Additional information regarding this RA can be found at the following link:

Dates (All times are Eastern Time)
o Posting Date: August 9, 2018
o Executive Summary Due Date: September 10, 2018, 4:00 p.m.
o FAQ Submission Deadline: November 8, 2018, 4:00 p.m. See Section VIII.A.
o Full Proposal Due Date: November 13, 2018, 4:00 p.m.
Limited: WiSTEM²D J&J Scholars
Internal Deadline: 8/29/18
Agency Deadline: 9/25/18
Number of Submissions Allowed: 6 (one per discipline)


As a part of Johnson & Johnson‘s commitment to building a diverse WiSTEM2D Community, we are pleased to launch the Johnson & Johnson WiSTEM2D Scholars Program, an award to support women pursuing research in STEM2D.

WHO CAN PARTICIPATE: Female non-tenured assistant professors or faculty members in equivalent positions at a University or Academic Institute (collectively, “University”) in one of the STEM²D disciplines are eligible to apply to participate in the Scholars Program. The eligible STEM²D disciplines are: Science, Technology, Engineering, Math, Manufacturing and Design. 

Applications are limited; each University and/or Academic Institute can support and recommend one applicant per each STEM²D discipline. Therefore, each University and/or Academic Institute can support a total of 6 applicant submissions (one for Science, one for Technology, one for Engineering, etc.) 
Limited: NSF Enabling Quantum Leap
Internal Deadline: 8/28/18
Letter of Intent Deadline: 09/17/18
Agency Deadline: 11/5/18
Number of Submissions Allowed: 1

The Division of Materials Research (DMR), the Division of Mathematical Sciences (DMS), the Division of Electrical, Communications and Cyber Systems (ECCS), and the Office of Advanced Cyberinfrastructure (OAC) seek to rapidly accelerate quantum materials design, synthesis, characterization, and translation of fundamental materials engineering and information research for quantum devices, systems, and networks. The new program of Enabling Quantum Leap: Convergent Accelerated Discovery Foundries for Quantum Materials Science, Engineering, and Information (Q-AMASE-i) aims to support these goals by establishing Foundries with mid-scale infrastructure for rapid prototyping and development of quantum materials and devices. The new materials, devices, tools and methods developed by Q-AMASE-i will be shared with the science and engineering communities through a Foundry-operated network. Technology transfer of Foundry activities will be enabled by close cooperation with industrial partners.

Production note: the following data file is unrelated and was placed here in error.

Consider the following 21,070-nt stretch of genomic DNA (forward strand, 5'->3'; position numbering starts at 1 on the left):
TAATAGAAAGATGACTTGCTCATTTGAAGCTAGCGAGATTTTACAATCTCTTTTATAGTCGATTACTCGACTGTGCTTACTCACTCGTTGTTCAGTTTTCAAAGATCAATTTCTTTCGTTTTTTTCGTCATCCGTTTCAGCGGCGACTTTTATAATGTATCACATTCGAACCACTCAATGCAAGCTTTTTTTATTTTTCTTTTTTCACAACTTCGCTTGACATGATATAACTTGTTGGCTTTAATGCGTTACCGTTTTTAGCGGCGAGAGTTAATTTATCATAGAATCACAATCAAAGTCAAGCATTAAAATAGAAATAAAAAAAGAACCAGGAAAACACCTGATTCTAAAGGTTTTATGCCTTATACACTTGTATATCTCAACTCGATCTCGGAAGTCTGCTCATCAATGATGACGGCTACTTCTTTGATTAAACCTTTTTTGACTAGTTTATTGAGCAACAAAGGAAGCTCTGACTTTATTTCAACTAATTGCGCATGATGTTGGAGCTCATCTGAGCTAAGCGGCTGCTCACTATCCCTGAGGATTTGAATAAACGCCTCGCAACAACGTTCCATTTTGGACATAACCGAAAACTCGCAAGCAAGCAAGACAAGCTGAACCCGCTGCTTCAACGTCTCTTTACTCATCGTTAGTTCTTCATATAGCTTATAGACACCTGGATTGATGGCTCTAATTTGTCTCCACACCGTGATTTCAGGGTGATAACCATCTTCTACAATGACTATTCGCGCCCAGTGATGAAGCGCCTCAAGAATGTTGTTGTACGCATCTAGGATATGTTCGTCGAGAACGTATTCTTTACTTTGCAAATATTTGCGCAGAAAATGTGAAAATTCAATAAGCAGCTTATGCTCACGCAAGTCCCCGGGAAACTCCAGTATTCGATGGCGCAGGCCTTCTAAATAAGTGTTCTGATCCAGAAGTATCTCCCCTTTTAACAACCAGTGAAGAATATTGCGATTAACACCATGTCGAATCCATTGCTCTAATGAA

Six-year awards totaling $20,000,000 to $25,000,000 for the award period are anticipated. Q-AMASE-i Foundries will be awarded as cooperative agreements with an initial commitment of six years, with the possibility of one six-year renewal, subsequent to a rigorous and favorable review by NSF. The annual performance review includes NSF's evaluation of the annual report after the first year, an annual site visit after the second and fourth year of Foundry activities, and a reverse or program management site visit after the third and fifth year. Funding after the second year will depend on the quality of progress and performance documented during the site visits
Perseid Meteor Shower
Perseid meteor shower (3 meteors) over Price Lake, North Carolina.

The Perseid meteor shower happens every August when the Earth plows into debris left behind from Comet Swift-Tuttle. 2018 was an exceptionally good year.

Image Credit: Becky Gillum I